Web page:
A Vision for Our Cities

As the main purveyor of influence to surrounding communities, the city is where culture is formed. The Christian desire to shape culture with the gospel therefore requires Christians to live and be active in the city.

Repeatedly throughout the Scriptures, we see God’s concern for cities and the people within them, both those inhabited and dominated by his people, like Jerusalem, and those that were not, such as Nineveh and Babylon. God is just as concerned today about cities as he was back then, and therefore so should we.

There are many reasons why we ought to be concerned about the city, not the least of which are the following:

1. The cities are where people are and increasingly will be.

2. The cities are the key centers of influence culturally, spiritually, and in nearly every other way.

3. The city is God’s invention, part of God’s plan and purpose, and as such should not be regarded as evil. Life in a city is our eventual destiny—or at least our eternal destiny will revolve around a city.


If our intent is to change or have an effect on a city, we have to engage at many different levels.

+ We have to proclaim Christ to individuals and communities. That means church planting, church replanting, and church revitalization. With all of its faults, the church is God’s chosen means of converting and transforming individual lives and the life of any given community. More Christians living out the gospel in the city will bring significant influence and change. We need to help people gain an in-depth understanding of the application of the gospel to their lives.

+ We have to “act justly and to love mercy” (Micah 6:8).

+ We have to engage culture. Cultural forms are the primary way truth is communicated. Christians need to write, make films, and produce music and other forms of artistic expression. To change a city, you have to change how people think and feel.

+ We have to help Christians apply their faith in all that they do, whether business, parenting, education, or anything else.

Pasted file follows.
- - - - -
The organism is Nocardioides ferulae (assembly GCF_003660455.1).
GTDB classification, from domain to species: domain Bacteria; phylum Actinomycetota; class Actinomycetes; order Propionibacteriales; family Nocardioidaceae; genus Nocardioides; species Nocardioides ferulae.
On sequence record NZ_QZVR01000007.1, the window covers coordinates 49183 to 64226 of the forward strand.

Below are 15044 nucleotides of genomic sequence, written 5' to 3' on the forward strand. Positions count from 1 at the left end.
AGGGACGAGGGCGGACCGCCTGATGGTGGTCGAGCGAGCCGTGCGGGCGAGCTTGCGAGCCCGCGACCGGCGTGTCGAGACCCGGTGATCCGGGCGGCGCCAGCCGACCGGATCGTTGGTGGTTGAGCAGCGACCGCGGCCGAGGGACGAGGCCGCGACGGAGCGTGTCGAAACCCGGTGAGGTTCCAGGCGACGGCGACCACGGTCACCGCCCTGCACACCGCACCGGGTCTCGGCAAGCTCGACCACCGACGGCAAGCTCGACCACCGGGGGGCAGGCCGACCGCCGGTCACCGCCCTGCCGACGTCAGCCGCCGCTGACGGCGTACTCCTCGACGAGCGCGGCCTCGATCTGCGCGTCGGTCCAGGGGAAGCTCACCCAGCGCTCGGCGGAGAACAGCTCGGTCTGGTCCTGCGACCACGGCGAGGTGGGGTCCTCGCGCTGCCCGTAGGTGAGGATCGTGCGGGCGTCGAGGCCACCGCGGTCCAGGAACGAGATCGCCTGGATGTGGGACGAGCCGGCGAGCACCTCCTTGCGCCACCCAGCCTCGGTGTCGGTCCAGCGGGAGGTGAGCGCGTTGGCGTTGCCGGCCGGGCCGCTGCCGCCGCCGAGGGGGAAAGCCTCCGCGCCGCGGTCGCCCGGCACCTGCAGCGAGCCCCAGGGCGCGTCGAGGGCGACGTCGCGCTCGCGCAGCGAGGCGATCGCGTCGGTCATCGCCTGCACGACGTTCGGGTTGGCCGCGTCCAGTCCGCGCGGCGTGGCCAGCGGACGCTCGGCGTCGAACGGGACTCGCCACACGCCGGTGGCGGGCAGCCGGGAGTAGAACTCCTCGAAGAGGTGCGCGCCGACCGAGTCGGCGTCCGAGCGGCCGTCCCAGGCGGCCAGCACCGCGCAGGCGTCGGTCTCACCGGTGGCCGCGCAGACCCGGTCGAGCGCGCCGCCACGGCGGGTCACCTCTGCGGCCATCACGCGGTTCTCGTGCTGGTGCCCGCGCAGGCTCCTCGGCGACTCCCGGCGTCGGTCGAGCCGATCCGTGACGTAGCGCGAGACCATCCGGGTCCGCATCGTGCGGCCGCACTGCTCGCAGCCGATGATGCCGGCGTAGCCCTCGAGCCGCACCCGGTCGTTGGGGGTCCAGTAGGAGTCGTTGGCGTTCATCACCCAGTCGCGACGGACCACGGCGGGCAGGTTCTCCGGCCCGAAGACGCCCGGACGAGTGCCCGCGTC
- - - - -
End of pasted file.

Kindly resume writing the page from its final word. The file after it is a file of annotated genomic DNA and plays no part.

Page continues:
Dr. Timothy Keller, founder and senior pastor of Redeemer Presbyterian Church in New York City, has developed key teachings on the importance of the city to all churches in this document.

>> Download this powerful and insightful teaching from Dr. Keller here.


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Tim Keller

Timothy Keller is the founder and senior pastor of Redeemer Presbyterian Church in New York City, and the New York Times bestselling author of The Reason for God and The Prodigal God. He has also mentored young urban church planters and pastors in New York City and other cities through Redeemer City to City, which has helped launch over 200 churches in 35 global cites to date.

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Recent Comments
What happens when u dont have a meeting place any more. And u was forced out because the buliding wasnt available any more.
— Debra
If someone wants entertainment they're going to the wrong place. Church is not a place for entertainment...or in my opinion a barrage of coffee and donuts. Why are churches today bringing the world INTO them? Then there's the thing with children...age appropriate??? These little guys can pick stuff up in service. Besides Jesus said Suffer little children, and forbid them not, to come unto me: for of such is the kingdom of heaven. Mt. 19:14.
— Laurie
I love the intentionality here as well as the challenge to look at the data. That's missing so many times. I would like to offer a contrarian's take. Church members and regular attenders have so many ways to get information: Announcements, bulletins, social channels, relationships, and email being among the options. But brand new people are likely going to check out the website and that's it. It might be wiser for churches with limited time and resources to focus their website almost exclusively to guests. This group of people isn't looking for a calendar of events but wants to know about regular programs. They probably aren't interested in watching all of the messages but instead may want to preview one of the services. For the times we need church members to go to websites (sign up for camp, join a group, etc), we're probably better off designing and promoting a specific page rather than cluttering up the homepage.
— Michael Lukaszewski (@mlukaszewski)

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